“We may very well stand at one of those decisive turning points in history that separate whole eras from each other. For contemporaries entangled, as we are, in the inexorable demands of daily life, the dividing lines between eras may be hardly visible when crossed; only after people stumble over them do the lines grow into wall which irretrievably shut off the past.”
I once asked a clinical colleague to describe what it had been like working as a trainee with a world-famous surgeon.
His response was surprising, and troubling – “Oh… he’s brilliant and talented, of course, but to be honest – he’s dangerous. He has become more or less indifferent to patient suffering, and even death – I guess because he has seen so much of it.”
Although infrequent, this type of desensitization, or inurement, unfortunately does occur in clinical settings – whereby healthcare workers that are constantly exposed to suffering become “numbed” to it over time.
Hannah Arendt, the German-American philosopher, coined the term “banality of evil” in her New Yorker series covering the Nazi war criminal trial of Adolph Eichmann – suggesting that blind allegiance to authority can lead to indifference to suffering. Although she was aggressively criticized by many for implying an apology for the Third Reich’s role in the Holocaust, those investigating the topic (most notably Stanley Milgram in his experiments illustrating that college students, given the instructions to shock others by an authority figure will do so repeatedly) have supported her theory.
Despite the fact that desensitization, and the “Milgram” effect are real, what I am really concerned about in healthcare at this particular “decisive turning point in history” is neither of these – what worries me is “distance.”
Could the use of technologies that distance healthcare providers from the first-hand experience of the suffering of those they care for (such as telemedicine platforms and other forms of “virtual visits” or self-care tools) lead to a collective “stumbling over lines” with unfortunate consequences? On one side of these lines is empathy and understanding of the nature of suffering, and on the other, a loss of that perspective.
I recently spoke with Dr. Eric Cassell – a pioneer in the development of the specialty of Palliative Care. He wrote a landmark article published in the New England Journal of Medicine in 1982, entitled “The Nature of Suffering and the Goals of Medicine,” and later edited a well-respected textbook by the same name. We discussed both the possibility that technology could increasingly distance providers from suffering, and the fact that many physicians are “burning out” in a time when technology should actually be making their jobs easier.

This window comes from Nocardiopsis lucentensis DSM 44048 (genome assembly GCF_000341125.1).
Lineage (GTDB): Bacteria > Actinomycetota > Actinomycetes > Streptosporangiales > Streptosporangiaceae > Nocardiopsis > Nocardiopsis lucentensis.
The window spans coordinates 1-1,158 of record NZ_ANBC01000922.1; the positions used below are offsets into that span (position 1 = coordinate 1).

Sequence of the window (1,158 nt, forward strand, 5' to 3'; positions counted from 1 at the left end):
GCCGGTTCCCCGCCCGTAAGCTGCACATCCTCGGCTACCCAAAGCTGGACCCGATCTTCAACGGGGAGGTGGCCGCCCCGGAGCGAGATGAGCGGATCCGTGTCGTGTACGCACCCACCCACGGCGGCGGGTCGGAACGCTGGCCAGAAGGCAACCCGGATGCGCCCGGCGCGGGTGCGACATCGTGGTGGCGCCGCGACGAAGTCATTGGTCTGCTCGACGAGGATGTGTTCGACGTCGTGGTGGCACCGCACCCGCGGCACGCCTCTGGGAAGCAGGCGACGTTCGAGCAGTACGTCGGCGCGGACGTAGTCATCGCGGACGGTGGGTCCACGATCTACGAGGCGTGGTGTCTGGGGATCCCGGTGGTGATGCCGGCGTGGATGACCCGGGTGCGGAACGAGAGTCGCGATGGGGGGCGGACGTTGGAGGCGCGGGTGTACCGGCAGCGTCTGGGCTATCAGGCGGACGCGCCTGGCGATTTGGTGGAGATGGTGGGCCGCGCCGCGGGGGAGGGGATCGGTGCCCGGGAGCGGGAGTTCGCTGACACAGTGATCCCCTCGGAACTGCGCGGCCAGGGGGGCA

“They are related,” he said. “The problem that physicians have now is not that they get too close to their patients, but that they do not get close enough… The suffering have special therapeutic needs, and those aren’t met by technology alone.”
Dr. Rushika Fernandapulle, the co-founder and CEO of Iora Health, a company that is growing a new model for primary care delivery leveraging high tech and high touch, shared his thoughts.
“The thing that heals people is relationships – the problem is that technology has the ability to actually facilitate relationships, but it can also get in the way of them.”
Karl Marlantes’ book about his experiences in Vietnam as a young soldier, “What it is Like to Go to War” examines the social and psychological consequences of fighting, killing and returning from those experiences, and provides an interesting analogy. He asserts that the contemporary use of drones and cruise missiles, and the lack of subsequent exposure to the suffering and damage that these weapons cause – may have important unintended consequences.
“Death becomes an abstraction, except for those at the receiving end,” he says. “What is at stake is not only the psyche of each young fighter, but our humanity… the chances for transformational psychological experiences are decreased enormously when you wage war with all the comforts of home. You have no way of knowing if you are in the sacred space of Mars and death, or coming home from it.”
Mars was the Roman god of war, and the Romans believed that Mars sanctioned war only as a means to achieve peace. In the spirit of this ancient viewpoint, Marlantes implies that for one to “enter the Temple of Mars” that he must understand fully (experience) the consequences of his actions, and only seek war as a means to more humane ends. Although the latter may be achieved with war from a distance, the former simply cannot.
The adoption and deployment of next generation technologies made possible by the digital revolution – those that move the locus of care closer to the patient, and “extend” the care capabilities of providers in a number of ways will be absolutely essential to improve the delivery of care.
However, as we use these new tools, let us take care to not allow them to create “walls difficult to traverse” between those that are providing care, and those that are suffering. Let us continue to immerse ourselves in the nature of suffering of the diseases we treat, as well as the suffering that is often created by our efforts to treat them. We must avoid, at all costs, simply delivering healthcare by drone.
This post originally appeared at Forbes.com.